I am facing difficulties trying to show that an ODE has a unique solution. The problem is given by: $$\begin{cases} \frac{du}{dt} = F(u) & t\in [0,1/2] \\ u(0) = u_0\end{cases}$$ where $F(x):= \begin{cases} x \sin( \frac{1}{x}) & x\in \mathbb{R}\backslash \{0\} \\0 & x=0 \end{cases}$, which does not fulfill the Lipschitz's criterion. We have not introduced any other criteria. I have tried using Banach fixed-point theorem, which has not worked yet. Any hints will be appreciated.

Thanks in advance.

  • $\begingroup$ AFAIK, the Picard-Lindelof theorem (which states the existence and uniqueness of ODE's in which $F$ is Lipschitz continuous) is a consequence of the Banach fixed-point theorem. $\endgroup$
    – rafa11111
    Apr 28 '18 at 17:33
  • $\begingroup$ Possibly duplicate to math.stackexchange.com/questions/3555720/… $\endgroup$ Nov 26 '21 at 17:28

It's a few years late, but note that $F$ vanishes on the countable set accumulating at $0$ given by $\{\frac{1}{k\pi} : k \in \mathbb{Z} \}$, and that away from $0$, $F$ is $C^1$ and thus locally lipschitz, so that the solutions $x_k(t) = \frac{1}{k\pi}$ are all unique in the sense that no other solution $\phi$ can satisfy $\phi(t_0) = \frac{1}{k\pi}$ for some $t_0$, unless $\phi(t) = \frac{1}{k\pi}$ for all $t$. In particular, by the intermediate value theorem, this shows that $\phi(t) = 0$ for all $t$ is the only solution satisfying $\phi(0) = 0$. This gives uniqueness of solutions to the ODE.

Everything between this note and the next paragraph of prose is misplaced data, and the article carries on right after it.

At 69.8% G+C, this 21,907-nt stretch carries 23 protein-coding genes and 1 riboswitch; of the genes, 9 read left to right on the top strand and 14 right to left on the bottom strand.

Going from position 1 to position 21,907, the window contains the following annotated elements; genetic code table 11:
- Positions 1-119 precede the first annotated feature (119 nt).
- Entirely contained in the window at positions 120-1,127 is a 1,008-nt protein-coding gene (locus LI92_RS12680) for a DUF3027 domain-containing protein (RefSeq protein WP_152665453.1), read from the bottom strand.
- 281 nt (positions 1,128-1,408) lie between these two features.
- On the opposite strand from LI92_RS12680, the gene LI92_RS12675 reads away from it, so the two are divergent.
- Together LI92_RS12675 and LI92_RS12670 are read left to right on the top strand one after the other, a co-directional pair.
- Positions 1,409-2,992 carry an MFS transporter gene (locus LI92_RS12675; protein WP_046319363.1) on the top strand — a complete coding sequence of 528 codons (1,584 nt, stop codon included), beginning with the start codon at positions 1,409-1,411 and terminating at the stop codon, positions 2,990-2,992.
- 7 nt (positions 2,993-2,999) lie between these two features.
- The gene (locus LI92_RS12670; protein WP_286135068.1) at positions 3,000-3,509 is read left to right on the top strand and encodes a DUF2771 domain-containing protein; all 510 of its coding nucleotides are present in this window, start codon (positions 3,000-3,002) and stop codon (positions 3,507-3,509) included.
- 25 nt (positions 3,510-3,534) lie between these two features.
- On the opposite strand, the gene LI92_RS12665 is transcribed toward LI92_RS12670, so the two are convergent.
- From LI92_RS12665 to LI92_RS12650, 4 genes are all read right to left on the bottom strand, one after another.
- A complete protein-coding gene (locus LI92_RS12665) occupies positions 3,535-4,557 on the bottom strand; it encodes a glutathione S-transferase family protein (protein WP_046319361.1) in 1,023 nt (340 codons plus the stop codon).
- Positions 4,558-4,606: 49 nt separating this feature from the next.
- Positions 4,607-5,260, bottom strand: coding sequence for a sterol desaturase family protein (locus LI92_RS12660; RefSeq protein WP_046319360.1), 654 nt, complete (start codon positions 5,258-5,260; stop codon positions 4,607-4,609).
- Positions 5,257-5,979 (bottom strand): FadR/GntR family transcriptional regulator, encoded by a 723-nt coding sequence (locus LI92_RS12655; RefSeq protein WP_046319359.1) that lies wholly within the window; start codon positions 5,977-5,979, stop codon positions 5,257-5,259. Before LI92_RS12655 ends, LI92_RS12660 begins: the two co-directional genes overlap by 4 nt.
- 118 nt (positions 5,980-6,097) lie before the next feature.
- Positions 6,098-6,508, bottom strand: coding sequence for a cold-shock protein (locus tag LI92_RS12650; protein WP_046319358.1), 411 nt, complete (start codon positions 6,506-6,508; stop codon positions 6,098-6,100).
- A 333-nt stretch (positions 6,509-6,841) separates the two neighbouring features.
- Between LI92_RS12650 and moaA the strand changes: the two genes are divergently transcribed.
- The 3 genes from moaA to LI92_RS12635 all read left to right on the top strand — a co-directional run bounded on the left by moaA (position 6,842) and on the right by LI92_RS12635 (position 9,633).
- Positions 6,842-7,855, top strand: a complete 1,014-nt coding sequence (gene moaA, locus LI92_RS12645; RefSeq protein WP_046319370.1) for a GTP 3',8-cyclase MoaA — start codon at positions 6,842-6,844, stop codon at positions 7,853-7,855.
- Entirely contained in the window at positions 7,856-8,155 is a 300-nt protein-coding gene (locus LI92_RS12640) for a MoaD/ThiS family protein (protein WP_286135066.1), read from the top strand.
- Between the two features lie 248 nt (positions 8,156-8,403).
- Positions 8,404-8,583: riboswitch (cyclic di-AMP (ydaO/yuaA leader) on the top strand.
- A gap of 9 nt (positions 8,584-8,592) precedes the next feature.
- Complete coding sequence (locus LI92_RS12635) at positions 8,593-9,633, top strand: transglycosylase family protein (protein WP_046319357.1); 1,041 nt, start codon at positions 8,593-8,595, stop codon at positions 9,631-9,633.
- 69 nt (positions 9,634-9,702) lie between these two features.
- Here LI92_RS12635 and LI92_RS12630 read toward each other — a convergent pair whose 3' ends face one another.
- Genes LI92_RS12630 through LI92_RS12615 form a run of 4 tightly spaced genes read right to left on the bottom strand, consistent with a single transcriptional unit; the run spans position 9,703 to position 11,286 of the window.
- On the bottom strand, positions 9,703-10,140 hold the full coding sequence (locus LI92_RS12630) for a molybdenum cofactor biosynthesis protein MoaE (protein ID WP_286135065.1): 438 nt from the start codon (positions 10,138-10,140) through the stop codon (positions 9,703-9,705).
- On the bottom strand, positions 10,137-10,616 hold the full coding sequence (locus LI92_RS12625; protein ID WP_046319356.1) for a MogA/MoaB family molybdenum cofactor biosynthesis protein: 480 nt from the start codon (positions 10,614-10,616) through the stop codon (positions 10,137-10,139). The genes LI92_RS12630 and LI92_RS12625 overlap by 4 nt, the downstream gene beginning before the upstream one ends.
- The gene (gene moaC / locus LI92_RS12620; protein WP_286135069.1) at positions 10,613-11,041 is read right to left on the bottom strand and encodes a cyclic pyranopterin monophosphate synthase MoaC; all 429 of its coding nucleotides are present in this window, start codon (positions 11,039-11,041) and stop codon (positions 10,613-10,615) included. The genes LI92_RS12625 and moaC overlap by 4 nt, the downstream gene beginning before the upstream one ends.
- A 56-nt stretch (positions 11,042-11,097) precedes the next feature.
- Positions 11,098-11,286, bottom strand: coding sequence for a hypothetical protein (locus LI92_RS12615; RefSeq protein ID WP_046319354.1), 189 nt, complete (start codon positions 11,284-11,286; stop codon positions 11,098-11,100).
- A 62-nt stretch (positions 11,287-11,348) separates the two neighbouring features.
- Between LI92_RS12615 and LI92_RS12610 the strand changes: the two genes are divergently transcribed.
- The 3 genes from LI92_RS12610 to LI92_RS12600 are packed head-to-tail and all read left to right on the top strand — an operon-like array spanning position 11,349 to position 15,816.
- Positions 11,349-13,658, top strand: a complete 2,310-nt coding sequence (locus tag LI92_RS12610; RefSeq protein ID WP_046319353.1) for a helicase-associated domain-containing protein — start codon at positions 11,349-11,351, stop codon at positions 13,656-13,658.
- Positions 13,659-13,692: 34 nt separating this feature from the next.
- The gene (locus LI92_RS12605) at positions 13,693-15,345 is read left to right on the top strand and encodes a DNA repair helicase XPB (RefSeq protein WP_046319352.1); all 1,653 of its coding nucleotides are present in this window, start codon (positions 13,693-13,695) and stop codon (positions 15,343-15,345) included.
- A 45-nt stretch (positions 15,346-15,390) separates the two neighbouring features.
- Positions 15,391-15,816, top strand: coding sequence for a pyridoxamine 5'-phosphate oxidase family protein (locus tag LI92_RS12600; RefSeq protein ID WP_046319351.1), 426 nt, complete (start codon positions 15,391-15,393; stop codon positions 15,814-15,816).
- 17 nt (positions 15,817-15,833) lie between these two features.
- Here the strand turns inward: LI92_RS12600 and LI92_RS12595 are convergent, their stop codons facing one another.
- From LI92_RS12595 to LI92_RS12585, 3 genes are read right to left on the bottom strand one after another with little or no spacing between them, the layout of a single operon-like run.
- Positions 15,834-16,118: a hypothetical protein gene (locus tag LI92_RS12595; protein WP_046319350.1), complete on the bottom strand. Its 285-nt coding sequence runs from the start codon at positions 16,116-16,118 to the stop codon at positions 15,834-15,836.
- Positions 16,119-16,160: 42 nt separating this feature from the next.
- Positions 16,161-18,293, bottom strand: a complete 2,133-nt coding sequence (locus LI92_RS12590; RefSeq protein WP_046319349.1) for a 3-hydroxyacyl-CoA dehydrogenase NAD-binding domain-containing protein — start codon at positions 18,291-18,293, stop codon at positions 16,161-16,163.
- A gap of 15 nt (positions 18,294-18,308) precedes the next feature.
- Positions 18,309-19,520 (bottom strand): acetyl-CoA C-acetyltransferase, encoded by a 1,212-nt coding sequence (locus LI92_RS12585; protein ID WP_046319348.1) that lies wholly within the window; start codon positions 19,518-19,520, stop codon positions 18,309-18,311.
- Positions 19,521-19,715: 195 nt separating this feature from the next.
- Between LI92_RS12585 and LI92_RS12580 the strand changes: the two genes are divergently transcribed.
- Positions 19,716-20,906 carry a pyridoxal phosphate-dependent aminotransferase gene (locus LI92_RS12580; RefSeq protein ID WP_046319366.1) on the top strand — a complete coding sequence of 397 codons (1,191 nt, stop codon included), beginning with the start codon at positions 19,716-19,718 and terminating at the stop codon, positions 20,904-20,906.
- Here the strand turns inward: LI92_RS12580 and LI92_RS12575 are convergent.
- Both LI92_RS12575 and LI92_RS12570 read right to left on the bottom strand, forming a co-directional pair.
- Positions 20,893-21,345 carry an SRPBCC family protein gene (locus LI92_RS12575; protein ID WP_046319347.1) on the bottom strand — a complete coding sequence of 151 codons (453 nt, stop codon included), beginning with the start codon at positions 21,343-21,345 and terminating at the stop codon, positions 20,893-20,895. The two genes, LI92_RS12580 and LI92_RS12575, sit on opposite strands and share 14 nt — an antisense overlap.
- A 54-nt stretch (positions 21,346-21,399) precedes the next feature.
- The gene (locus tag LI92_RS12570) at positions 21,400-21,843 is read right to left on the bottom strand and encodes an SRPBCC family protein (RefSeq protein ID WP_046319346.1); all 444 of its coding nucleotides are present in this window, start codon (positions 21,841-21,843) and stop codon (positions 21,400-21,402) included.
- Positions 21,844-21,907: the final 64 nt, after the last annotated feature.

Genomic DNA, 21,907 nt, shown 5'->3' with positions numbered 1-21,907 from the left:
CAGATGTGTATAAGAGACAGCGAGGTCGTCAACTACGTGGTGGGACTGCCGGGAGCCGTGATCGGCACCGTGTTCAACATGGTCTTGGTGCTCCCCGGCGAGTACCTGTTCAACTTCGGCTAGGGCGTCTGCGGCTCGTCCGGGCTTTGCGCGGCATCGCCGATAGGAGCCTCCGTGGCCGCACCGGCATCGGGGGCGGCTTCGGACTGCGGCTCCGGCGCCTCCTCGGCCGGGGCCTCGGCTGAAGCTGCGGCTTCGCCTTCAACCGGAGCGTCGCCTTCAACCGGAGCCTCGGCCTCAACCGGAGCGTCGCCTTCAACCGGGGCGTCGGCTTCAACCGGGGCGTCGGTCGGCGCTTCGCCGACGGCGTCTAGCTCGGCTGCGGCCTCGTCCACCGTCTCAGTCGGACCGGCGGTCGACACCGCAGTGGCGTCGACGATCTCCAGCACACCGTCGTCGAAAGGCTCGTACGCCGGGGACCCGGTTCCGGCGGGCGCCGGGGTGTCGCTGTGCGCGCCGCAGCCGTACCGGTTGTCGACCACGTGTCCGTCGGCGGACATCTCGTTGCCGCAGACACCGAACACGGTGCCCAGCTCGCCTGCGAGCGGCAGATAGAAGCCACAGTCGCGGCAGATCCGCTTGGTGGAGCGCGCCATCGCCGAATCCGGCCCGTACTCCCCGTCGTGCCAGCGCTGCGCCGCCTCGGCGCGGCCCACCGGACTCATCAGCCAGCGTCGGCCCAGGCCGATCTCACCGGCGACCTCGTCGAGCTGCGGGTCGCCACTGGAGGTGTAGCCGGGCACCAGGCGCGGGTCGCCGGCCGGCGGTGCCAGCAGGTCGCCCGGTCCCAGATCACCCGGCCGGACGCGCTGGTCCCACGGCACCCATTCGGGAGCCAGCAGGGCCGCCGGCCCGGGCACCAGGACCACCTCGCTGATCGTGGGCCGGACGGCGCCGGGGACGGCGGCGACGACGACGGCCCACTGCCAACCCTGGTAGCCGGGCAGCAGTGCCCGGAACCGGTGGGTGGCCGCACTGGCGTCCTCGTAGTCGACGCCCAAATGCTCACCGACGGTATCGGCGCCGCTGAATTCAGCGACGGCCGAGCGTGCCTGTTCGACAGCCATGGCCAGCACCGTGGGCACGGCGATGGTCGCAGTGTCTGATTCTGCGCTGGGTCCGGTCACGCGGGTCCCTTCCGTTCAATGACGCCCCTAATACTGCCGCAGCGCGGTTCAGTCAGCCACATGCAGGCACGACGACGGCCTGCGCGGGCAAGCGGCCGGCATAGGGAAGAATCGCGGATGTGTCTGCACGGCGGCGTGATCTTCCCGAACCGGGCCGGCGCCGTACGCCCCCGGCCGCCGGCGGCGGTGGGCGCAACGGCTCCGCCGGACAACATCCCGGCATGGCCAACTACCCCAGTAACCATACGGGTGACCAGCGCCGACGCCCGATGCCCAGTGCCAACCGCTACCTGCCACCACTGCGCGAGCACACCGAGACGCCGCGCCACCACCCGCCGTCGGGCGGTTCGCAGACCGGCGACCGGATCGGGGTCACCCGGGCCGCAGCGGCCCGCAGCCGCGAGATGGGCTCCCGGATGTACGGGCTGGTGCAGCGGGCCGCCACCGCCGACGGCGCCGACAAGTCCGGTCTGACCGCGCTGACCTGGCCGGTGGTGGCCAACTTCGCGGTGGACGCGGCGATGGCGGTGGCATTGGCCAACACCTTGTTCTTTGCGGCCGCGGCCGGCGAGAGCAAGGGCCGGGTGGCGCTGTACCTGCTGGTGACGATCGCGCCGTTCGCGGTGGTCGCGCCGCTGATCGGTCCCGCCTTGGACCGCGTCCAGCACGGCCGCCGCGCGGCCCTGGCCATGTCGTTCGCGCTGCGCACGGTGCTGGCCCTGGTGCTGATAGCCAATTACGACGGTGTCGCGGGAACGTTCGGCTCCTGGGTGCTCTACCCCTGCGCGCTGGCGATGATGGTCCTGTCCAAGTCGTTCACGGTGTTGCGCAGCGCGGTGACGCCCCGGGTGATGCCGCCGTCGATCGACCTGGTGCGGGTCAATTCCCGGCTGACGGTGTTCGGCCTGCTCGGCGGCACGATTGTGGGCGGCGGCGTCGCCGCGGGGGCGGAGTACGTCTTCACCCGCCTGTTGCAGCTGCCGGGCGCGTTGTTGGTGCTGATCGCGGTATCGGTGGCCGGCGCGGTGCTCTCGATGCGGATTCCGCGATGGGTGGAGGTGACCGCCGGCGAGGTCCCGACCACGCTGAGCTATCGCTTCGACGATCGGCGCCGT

This same sort of trick shows $F_\alpha(x) = x^\alpha \sin(\frac{1}{x})$ has a unique solution for all $\alpha \in (0,2]$ even if for such $\alpha$ the function is not locally lipschitz.

I personally find it rather surprising, because the equation $x' = x^\alpha$ does not have a unique solution for $x \in (0,1)$, but after multiplication by $\sin(1/x)$ it does!

It is worth noting as well, that for $\alpha \in (0,2]$ that solutions exist for all time as well, by using comparison theorems and noting $\lim_{x\rightarrow \infty} \sin(\frac{1}{x})x = 1$


Your Answer

By clicking “Post Your Answer”, you agree to our terms of service, privacy policy and cookie policy

Not the answer you're looking for? Browse other questions tagged or ask your own question.